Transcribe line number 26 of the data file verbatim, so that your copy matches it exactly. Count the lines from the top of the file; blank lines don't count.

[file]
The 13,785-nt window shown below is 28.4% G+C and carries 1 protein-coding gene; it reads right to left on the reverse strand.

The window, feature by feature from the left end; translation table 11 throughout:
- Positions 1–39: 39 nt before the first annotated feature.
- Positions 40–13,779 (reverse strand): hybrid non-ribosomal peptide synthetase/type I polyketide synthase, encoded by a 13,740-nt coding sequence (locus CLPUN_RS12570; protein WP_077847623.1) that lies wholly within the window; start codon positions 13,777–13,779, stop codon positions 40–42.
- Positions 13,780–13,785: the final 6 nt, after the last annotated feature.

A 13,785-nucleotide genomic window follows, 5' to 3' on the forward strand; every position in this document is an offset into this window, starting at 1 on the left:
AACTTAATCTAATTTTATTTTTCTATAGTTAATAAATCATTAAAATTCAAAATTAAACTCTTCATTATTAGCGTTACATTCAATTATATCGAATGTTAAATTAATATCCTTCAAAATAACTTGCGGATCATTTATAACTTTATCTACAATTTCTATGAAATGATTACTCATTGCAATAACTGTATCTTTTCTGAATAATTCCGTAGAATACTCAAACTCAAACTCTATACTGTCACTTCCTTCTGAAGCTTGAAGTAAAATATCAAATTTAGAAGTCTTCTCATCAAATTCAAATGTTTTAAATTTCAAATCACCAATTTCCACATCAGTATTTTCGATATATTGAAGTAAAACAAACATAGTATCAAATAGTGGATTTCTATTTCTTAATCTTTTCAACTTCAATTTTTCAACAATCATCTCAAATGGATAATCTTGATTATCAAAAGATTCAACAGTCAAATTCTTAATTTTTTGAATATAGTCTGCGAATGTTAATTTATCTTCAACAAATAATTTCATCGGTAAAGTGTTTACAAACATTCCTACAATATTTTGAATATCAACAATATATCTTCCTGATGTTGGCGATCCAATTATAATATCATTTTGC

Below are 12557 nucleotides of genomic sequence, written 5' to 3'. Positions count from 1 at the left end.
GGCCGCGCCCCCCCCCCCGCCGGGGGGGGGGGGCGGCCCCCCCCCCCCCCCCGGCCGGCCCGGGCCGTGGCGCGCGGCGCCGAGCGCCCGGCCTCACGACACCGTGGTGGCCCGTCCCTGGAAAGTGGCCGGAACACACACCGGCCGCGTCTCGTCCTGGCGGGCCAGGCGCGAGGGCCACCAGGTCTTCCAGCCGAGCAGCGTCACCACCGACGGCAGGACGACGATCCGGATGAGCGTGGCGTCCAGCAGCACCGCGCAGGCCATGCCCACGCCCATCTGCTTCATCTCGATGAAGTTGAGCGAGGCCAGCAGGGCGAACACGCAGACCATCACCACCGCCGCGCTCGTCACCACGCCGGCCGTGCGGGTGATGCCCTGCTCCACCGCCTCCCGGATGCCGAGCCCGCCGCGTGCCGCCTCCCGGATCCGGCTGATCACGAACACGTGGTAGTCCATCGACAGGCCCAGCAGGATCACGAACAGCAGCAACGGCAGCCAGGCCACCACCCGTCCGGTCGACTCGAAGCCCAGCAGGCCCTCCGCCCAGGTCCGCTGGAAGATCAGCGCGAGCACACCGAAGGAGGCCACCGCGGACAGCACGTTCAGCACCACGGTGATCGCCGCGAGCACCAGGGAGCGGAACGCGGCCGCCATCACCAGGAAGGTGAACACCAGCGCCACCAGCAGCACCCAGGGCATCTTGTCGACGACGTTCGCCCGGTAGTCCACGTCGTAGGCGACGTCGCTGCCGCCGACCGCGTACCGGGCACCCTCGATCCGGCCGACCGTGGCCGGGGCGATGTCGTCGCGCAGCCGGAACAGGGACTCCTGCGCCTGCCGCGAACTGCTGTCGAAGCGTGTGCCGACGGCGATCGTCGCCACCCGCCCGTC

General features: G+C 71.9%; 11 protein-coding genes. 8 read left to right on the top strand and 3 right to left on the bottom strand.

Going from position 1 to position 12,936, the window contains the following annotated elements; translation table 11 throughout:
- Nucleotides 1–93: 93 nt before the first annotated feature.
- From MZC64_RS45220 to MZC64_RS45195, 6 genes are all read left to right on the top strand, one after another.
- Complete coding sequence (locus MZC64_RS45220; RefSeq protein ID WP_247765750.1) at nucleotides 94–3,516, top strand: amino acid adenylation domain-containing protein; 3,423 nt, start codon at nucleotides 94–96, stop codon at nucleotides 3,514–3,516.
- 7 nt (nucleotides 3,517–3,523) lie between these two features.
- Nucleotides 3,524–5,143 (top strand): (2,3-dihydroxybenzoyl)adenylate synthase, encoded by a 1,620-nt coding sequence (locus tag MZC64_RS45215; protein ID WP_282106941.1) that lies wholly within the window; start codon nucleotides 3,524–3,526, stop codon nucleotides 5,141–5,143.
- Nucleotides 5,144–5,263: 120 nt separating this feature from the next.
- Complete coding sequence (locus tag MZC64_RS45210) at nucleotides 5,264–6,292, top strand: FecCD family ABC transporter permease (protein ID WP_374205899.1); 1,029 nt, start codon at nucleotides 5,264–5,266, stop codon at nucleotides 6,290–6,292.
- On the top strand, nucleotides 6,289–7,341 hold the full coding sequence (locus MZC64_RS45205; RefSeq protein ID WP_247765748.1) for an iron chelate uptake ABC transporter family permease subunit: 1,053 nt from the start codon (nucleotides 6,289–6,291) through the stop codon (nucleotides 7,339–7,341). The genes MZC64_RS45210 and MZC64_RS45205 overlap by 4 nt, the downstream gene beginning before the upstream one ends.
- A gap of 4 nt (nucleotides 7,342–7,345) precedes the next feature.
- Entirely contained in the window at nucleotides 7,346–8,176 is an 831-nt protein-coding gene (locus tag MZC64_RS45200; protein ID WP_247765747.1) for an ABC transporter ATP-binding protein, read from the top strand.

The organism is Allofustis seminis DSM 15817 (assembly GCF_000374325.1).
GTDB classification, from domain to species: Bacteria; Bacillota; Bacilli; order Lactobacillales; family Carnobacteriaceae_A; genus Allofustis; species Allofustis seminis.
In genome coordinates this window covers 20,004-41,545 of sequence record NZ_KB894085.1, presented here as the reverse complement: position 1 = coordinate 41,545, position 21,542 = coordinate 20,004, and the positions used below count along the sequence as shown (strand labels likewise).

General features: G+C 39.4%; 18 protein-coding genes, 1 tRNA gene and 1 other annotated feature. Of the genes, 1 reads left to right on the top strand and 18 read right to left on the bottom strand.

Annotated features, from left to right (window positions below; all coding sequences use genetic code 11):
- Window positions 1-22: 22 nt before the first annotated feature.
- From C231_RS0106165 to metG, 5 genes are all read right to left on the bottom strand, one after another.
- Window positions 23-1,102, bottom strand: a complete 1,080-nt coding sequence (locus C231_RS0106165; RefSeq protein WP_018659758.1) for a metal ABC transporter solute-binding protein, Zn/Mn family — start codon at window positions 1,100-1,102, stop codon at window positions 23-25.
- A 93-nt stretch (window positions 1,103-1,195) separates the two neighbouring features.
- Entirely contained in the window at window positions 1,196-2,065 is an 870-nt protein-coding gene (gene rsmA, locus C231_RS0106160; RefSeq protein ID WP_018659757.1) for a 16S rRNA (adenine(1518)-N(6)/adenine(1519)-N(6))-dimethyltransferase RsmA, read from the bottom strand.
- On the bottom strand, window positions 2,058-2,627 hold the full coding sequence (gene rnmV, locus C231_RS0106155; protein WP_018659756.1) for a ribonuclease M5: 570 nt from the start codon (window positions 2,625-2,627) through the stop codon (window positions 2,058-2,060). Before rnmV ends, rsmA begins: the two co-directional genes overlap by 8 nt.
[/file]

Annotated features, from left to right (window positions below; all coding sequences use genetic code 11):